Public and Private Transactions in the Shadow of Coercive Power
Gani Aldashev (ECARES)
Giorgio Zanarone (CUNEF)

Abstract : We study a simple economy where a seller may either deal with a private buyer or with the state. We show that to induce the seller to transact, the state’s ruler must establish different kinds of reputations in the two governance regimes. Under public contracting, the ruler must credibly commit to compensate the seller. Under private contracting, the ruler must commit not to expropriate the seller and to enforce the buyer’s promise to compensate her. Thus, it is comparatively harder (easier) for the ruler to establish the reputation necessary for private contracting when political constraints on expropriation, and judicial institutions supporting ruler’s enforcement, are weak (strong). This implies that in contrast with the conventional wisdom, contracting with the state creates, rather than destroying, value under weak institutions. Our model provides a theory of the costs and benefits of privatization, the optimal patterns of foreign direct investment, and more generally, the optimal allocation of contracting roles among public and private actors.

Property Rights, Transaction Costs, and the Limits of the Market
Carmine Guerriero (University of Bologna)

Abstract : Although property rights and transaction costs are key, their determinants and interaction are still poorly understood. Within trade interactions, a rise in transaction costs has the marginal effect of inefficiently pushing some high-valuation potential buyers to expropriate the original owners' property and the infra-marginal one of decreasing the social gain from the transfers that are still consensual. Then, it must also reduce the protection of property rights, which gages the probability of unsuccessful expropriation. This pattern holds true regardless of whether transaction costs are driven by frictions outside the control of traders or determined by the mix of the dispersion in their valuation and either the original owners' market power or their privileged information. A similar conclusion applies to an upstream firm's property rights on an ex ante non contractible input necessary to a downstream firm to introduce a new technology. This time, transaction costs rise with the likelihood of a more productive technology. These implications survive if a group of traders/innovators has a larger political influence on institutional design and if the disincentive effect of weak property rights is considered. The model predictions are consistent with the negative effects of proxies for market frictions and failures on measures of the protection of personal, intellectual, and financial property that I document for a panel of 135 countries spanning the 2006-2015 period. This evidence suggests that the negative correlation between weak property rights and economic outcomes might be partly spurious.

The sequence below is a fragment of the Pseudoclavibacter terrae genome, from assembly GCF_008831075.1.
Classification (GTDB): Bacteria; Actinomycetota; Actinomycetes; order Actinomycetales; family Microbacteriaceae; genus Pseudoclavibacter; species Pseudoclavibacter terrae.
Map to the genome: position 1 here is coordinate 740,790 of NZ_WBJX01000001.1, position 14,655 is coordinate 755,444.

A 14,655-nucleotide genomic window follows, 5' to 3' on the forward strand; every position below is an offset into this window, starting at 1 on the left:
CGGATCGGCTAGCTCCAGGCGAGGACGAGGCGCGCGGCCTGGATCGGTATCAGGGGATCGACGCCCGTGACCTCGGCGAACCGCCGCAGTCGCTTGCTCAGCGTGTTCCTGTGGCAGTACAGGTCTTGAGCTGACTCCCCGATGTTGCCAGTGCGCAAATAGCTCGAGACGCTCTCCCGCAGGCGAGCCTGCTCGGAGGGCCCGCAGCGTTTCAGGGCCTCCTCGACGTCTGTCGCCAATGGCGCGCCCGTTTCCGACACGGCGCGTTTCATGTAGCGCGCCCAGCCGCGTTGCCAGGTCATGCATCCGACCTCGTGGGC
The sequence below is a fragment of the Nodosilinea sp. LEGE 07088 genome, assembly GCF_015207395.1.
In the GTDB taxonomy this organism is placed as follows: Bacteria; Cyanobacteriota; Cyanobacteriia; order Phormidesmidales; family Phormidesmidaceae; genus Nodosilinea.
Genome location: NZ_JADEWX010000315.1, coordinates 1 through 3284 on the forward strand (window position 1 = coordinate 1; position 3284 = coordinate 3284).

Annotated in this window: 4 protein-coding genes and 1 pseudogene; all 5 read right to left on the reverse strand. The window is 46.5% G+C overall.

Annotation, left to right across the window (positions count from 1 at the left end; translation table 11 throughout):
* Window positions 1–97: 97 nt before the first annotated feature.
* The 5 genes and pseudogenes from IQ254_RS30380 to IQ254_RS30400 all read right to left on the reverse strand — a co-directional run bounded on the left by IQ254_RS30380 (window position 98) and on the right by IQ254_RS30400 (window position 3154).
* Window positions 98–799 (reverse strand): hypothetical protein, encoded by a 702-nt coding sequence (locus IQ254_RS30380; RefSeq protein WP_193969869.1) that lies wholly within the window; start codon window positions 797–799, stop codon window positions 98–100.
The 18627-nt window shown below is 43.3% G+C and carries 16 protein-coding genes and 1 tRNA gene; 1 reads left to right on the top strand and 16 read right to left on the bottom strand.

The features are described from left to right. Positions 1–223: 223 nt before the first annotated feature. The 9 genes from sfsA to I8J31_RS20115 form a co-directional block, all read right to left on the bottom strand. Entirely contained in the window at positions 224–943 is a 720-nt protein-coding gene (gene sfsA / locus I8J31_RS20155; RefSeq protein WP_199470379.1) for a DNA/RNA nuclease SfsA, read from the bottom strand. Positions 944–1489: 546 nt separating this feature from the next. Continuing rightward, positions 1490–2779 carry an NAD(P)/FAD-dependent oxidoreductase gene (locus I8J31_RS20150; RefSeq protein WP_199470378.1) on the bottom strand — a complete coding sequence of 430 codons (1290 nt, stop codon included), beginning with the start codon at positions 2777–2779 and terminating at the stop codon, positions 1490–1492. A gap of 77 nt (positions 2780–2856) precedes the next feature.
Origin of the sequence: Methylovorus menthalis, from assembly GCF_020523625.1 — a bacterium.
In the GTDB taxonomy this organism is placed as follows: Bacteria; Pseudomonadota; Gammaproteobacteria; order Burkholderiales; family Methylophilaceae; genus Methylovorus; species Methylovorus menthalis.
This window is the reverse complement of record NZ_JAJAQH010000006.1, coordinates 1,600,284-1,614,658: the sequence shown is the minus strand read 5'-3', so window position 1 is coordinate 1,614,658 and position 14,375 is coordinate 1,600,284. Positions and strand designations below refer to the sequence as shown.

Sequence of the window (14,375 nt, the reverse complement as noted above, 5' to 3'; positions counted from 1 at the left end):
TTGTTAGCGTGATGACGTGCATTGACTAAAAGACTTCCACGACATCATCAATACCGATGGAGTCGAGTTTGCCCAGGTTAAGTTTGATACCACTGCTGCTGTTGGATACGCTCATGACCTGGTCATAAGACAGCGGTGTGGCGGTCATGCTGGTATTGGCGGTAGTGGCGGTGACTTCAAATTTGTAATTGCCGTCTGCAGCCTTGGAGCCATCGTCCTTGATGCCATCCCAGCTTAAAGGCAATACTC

Markets, Institutions, and Transaction Costs: the Endogeneity of Governance
Geoffrey R.D. Underhill (University of Amsterdam)

Abstract : Much of the literature contrasts the dynamics of free markets with the ‘political’ dynamics of governance. This dichotomy leaves us blind to the empirical observation central to institutional economics: that complex market systems and institutions of governance cannot be found apart. Even as an analytical distinction, binary market-hierarchy distinctions obscure the ways in which interaction among real-world economic agents is constitutive of the wider processes of formal and informal governance that shape the terms of competition in the first place. Institutional economics has explored the relationship between markets and firms, governance institutions and economic performance, and why societies choose inefficient institutions, among other crucial questions in political economy. Yet we have no theory of the precise relationship between market exchange and patterns of governance, nor of how the change in one is related to change in the other. Building on the seminal insights of Coase, this paper theorises how and why economic interactions generate institutions of governance in the first place. Extending the crucial insights of institutional economics, this paper demonstrates in theoretical terms how the interactive utility-maximising behaviour of economic agents generates both formal and informal institutions and processes of governance from regulation to dispute settlement. Conflict and competition in market interaction combined with transaction cost dynamics lead to mutually beneficial co-ordination mechanisms and the emergence of order essential to the continuity of market exchange. Thus the broader patterns of institutionalised co-ordination we characterise as governance are endogenous to the self-interested and rational utility-maximising behaviour of economic agents in a market setting.